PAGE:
Things to Do


Part of the magic of Uig Lodge is that it comes with its own private fly fishing. It has the wonderful advantage over other fisheries of being able to offer its guests an entire river system to fish, from the lochs to the sea. With recent annual catches on the Fhorsa system of over 100 salmon, 50 sea trout and 400 brown trout, Uig is a superb all-round fishery and has plenty to offer the experienced fisherman as well as the complete beginner.





You are spoilt for choice with this rugged coastline, peppered with spectacular white sandy beaches and crystal clear waters. On a sunny day when the sea becomes a brilliant turquoise, you could mistake these beaches for a tropical paradise. Boasting the highest shell content in Scotland (around 80-95%), the beaches of Uig are amongst the best in the world. Stroll down the hill onto the stunning sands of Uig Bay for some beach cricket and a barbecue, or take a short drive and discover some of Lewis’s smaller but equally beautiful soft sand beaches. Whichever one you choose, you are likely to have it all to yourself.



Uig Bay is ideal for swimming, power kiting, kite surfing and kite buggying, and kayaking is also popular off the smaller quieter beaches. The wilder beaches, open to the Atlantic, have fantastic year round surf and between September and April the waves offer the experienced surfer some of Europe’s most supreme conditions. Mangersta Beach, a few miles down the coast, has probably the best surfing conditions on the island. Its wild seas are not suitable for children but there are plenty of coves and caves to explore and when the tide is out, numerous small pools appear for children to play in. Surfing tuition and equipment hire can be arranged locally.



In the summer, boat trips can be booked with to deserted islands and otherwise inaccessible beaches, including the stunning ‘Blue Lagoon’ of Pabay. These trips can also be combined with some sea fishing for mackerel and pollock.



With the ever changing light, spectacular unspoilt scenery, dramatic weather conditions and a rich legacy of history and culture, Lewis is alive with opportunities for amateur and professional artists. The island has a thriving collection of galleries with art and photography courses available, making Uig Lodge a perfect base for you to indulge in your art. With notice, we can arrange work shops at Uig Lodge – please enquire for further information.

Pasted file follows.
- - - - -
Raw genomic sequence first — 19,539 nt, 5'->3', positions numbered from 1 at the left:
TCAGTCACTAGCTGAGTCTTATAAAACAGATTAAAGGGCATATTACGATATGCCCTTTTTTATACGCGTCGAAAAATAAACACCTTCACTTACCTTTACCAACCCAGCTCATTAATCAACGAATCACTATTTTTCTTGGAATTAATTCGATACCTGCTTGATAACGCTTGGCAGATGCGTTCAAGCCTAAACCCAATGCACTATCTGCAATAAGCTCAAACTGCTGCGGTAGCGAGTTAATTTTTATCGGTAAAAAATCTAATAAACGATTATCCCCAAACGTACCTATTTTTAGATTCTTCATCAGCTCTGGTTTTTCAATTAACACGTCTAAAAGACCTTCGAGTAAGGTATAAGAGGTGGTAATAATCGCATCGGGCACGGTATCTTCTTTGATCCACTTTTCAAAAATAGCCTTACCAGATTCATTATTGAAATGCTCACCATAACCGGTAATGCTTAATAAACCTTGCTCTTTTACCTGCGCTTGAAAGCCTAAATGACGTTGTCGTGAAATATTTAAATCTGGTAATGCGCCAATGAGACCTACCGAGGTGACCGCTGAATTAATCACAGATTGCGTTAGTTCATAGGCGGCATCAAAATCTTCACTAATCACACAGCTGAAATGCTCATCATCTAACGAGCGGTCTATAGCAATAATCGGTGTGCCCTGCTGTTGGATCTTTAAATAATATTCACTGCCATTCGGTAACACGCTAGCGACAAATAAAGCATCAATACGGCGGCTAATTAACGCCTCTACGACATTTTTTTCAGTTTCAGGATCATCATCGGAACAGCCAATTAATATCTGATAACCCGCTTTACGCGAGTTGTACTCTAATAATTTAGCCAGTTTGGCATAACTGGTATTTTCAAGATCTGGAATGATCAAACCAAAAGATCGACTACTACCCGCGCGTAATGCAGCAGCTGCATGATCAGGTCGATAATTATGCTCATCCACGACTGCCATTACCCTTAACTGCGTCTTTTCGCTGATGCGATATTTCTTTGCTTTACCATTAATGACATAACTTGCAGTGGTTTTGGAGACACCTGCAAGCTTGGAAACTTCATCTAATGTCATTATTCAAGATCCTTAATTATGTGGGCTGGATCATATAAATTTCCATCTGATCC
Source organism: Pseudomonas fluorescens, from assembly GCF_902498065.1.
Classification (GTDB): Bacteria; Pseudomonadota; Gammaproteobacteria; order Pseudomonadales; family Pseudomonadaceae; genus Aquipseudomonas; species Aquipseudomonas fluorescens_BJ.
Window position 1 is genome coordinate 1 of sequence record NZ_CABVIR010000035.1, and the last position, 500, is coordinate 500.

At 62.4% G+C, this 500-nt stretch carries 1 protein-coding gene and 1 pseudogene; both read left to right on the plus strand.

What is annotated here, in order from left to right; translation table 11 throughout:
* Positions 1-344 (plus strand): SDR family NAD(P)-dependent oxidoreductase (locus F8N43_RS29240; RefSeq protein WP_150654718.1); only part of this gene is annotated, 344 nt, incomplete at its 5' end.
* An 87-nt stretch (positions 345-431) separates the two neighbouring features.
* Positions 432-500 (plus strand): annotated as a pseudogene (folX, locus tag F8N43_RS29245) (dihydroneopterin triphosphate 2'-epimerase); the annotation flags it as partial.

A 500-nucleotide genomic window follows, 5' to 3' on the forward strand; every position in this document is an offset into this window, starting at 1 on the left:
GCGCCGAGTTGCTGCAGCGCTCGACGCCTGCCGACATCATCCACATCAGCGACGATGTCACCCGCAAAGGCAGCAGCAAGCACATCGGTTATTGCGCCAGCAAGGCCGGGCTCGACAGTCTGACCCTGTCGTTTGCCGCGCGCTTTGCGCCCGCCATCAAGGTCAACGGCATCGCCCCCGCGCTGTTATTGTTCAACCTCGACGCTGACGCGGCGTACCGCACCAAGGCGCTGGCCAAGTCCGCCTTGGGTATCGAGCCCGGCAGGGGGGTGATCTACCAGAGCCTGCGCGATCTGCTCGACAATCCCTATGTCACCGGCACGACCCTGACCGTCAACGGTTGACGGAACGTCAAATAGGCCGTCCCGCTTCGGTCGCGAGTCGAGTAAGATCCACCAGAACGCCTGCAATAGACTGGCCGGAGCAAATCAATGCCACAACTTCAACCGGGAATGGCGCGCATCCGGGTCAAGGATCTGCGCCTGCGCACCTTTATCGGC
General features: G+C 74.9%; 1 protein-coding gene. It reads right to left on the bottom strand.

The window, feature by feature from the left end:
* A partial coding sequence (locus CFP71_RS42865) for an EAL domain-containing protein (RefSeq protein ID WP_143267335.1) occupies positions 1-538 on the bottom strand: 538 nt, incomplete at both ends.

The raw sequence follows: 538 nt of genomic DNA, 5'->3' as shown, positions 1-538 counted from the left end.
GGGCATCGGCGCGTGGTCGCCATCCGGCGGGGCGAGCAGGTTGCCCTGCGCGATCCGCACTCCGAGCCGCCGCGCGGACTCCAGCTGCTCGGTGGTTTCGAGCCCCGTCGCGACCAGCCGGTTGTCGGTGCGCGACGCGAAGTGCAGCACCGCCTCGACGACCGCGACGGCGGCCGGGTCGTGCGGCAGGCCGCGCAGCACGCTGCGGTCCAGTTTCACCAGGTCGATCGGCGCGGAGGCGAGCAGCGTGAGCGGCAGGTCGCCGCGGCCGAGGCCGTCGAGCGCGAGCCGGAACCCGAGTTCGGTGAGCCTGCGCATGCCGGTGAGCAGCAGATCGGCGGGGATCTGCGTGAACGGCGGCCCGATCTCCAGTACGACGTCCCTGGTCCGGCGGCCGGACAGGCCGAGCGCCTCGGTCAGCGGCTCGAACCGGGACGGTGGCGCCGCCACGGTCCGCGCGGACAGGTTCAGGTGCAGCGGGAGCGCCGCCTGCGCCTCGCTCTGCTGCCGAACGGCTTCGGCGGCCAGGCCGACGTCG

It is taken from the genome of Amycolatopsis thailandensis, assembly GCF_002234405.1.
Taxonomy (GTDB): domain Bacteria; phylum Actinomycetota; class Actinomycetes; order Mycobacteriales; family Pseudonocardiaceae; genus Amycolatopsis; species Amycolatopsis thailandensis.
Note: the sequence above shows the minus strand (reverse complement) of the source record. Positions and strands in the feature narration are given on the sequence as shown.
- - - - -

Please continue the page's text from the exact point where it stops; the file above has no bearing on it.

Lewis is steeped in both history and mystery, going back over 8,000 years since man is believed to have first inhabited the island. Experience traditional island life in the restored Blackhouse Village of Gearrannan and visit the ancient stone circles at Callanish and the Dun Carloway Broch (Iron Age fort) which dates from 100-300BC. Lewis is also home to the Trussel Stone, the largest single standing stone in Scotland.



See how the world famous Harris Tweed is made. Harris Tweed is one of the great surviving craft industries and is the only fabric in the world that is governed by its own Act of Parliament. By law, it can only be produced in the Outer Hebrides by weavers working in their own homes, using pure virgin wool dyed and spun in the Outer Hebrides.


Thanks to the discovery of a map detailing the original 1930s golf course, Uig Lodge has restored its small but enchanting 9 hole course overlooking the beautiful bay. The course is solely for the private use of the guests. There is also an 18 hole parkland course in Stornoway, or head down to Harris Golf Course and play 9 holes on what Nick Faldo describes as the “most beautiful course” he has played.



With miles of beautiful beaches, glistening hill lochs, empty glens and dramatic mountain views, the west coast of Lewis is a walker’s paradise, brimming with wildlife from golden eagles and red deer in the hills, to seals and rare seabirds on the coast. Whales and dolphins can sometimes be seen and it’s not unusual to spot an otter. In the summer the machair is amass with colourful wild flowers including a wide range of orchids.



The spectacular cliffs of Lewis are home to several species of seabird including fulmars, kittiwakes, shags, gannets and black guillemots. The fresh and salt water lochs are where you will find a large variety of waders and other shoreline feeding birds, including redshanks, oystercatchers, curlews, ringed plovers and the elusive black throated divers. Take a speedboat trip to the Flannan Islands to see the puffins and storm petrels, or venture further afield to the UNESCO World Heritage Site of St Kilda; home to the largest seabird colony in Scotland.